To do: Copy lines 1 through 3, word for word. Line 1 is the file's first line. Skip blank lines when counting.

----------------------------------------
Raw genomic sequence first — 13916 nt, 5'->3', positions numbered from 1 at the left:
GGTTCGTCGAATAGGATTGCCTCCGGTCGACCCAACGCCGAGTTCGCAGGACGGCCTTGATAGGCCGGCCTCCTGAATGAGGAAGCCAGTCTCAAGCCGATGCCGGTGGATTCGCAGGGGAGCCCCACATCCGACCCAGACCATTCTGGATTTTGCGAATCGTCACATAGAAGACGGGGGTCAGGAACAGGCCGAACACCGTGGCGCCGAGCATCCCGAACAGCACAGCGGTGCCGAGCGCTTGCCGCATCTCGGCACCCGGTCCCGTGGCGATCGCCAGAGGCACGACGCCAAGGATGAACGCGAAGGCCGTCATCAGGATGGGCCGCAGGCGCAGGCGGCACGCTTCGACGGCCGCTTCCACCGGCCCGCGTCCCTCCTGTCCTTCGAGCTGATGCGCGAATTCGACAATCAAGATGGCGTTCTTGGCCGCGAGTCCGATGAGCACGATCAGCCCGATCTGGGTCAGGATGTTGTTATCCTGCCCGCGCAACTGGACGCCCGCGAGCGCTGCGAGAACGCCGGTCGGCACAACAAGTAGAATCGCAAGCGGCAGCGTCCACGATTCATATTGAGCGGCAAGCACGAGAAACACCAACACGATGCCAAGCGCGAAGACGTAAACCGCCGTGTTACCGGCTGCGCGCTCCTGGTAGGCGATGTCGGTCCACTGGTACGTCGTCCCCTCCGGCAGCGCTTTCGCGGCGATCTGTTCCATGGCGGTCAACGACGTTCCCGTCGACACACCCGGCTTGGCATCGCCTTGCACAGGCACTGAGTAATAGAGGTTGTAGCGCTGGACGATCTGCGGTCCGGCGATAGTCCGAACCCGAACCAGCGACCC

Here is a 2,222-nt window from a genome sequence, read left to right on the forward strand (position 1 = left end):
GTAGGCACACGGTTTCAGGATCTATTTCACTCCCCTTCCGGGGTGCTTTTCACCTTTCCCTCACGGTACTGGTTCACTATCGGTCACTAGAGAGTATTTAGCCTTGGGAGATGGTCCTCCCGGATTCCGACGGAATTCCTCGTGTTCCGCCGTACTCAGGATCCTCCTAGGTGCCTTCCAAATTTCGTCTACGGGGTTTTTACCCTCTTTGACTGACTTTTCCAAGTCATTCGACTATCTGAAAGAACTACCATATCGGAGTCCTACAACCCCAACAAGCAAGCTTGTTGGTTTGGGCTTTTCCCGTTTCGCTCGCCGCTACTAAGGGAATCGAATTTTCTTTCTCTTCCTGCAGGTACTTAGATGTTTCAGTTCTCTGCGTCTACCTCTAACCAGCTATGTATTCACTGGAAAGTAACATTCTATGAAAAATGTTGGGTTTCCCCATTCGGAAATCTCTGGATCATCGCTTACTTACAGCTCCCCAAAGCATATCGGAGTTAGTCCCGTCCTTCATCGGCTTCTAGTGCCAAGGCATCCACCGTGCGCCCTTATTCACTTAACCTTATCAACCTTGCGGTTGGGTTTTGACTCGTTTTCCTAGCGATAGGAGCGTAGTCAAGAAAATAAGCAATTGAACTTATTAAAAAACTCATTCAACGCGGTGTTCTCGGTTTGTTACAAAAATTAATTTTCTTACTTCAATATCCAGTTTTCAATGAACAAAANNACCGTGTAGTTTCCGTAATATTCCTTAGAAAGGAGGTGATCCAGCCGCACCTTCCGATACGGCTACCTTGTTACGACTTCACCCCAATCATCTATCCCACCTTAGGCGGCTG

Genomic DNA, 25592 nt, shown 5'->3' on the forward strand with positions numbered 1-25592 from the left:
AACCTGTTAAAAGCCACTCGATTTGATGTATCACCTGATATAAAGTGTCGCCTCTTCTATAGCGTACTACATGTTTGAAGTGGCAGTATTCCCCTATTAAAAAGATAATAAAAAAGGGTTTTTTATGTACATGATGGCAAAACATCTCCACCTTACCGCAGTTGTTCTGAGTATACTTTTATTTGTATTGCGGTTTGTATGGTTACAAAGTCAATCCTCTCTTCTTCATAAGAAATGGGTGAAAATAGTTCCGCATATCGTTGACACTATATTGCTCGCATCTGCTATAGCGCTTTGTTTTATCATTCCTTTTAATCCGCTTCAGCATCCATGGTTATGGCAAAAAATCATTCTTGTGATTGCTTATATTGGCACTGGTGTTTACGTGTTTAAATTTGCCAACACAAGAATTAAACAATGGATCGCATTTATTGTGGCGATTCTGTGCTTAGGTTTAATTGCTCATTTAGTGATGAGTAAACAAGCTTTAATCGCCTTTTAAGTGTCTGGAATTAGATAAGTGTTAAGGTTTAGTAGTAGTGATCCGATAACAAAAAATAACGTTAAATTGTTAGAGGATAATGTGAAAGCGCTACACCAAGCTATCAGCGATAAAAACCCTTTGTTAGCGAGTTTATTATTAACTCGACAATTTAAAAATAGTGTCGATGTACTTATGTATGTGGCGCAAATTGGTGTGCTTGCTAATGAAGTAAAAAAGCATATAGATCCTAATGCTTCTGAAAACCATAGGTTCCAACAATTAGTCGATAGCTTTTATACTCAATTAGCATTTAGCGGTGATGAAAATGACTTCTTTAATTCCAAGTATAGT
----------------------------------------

Raw genomic sequence first — 13916 nt, 5'->3', positions numbered from 1 at the left:
GGTTCGTCGAATAGGATTGCCTCCGGTCGACCCAACGCCGAGTTCGCAGGACGGCCTTGATAGGCCGGCCTCCTGAATGAGGAAGCCAGTCTCAAGCCGATGCCGGTGGATTCGCAGGGGAGCCCCACATCCGACCCAGACCATTCTGGATTTTGCGAATCGTCACATAGAAGACGGGGGTCAGGAACAGGCCGAACACCGTGGCGCCGAGCATCCCGAACAGCACAGCGGTGCCGAGCGCTTGCCGCATCTCGGCACCCGGTCCCGTGGCGATCGCCAGAGGCACGACGCCAAGGATGAACGCGAAGGCCGTCATCAGGATGGGCCGCAGGCGCAGGCGGCACGCTTCGACGGCCGCTTCCACCGGCCCGCGTCCCTCCTGTCCTTCGAGCTGATGCGCGAATTCGACAATCAAGATGGCGTTCTTGGCCGCGAGTCCGATGAGCACGATCAGCCCGATCTGGGTCAGGATGTTGTTATCCTGCCCGCGCAACTGGACGCCCGCGAGCGCTGCGAGAACGCCGGTCGGCACAACAAGTAGAATCGCAAGCGGCAGCGTCCACGATTCATATTGAGCGGCAAGCACGAGAAACACCAACACGATGCCAAGCGCGAAGACGTAAACCGCCGTGTTACCGGCTGCGCGCTCCTGGTAGGCGATGTCGGTCCACTGGTACGTCGTCCCCTCCGGCAGCGCTTTCGCGGCGATCTGTTCCATGGCGGTCAACGACGTTCCCGTCGACACACCCGGCTTGGCATCGCCTTGCACAGGCACTGAGTAATAGAGGTTGTAGCGCTGGACGATCTGCGGTCCGGCGATAGTCCGAACCCGAACCAGCGACCC

Here is a 2,222-nt window from a genome sequence, read left to right on the forward strand (position 1 = left end):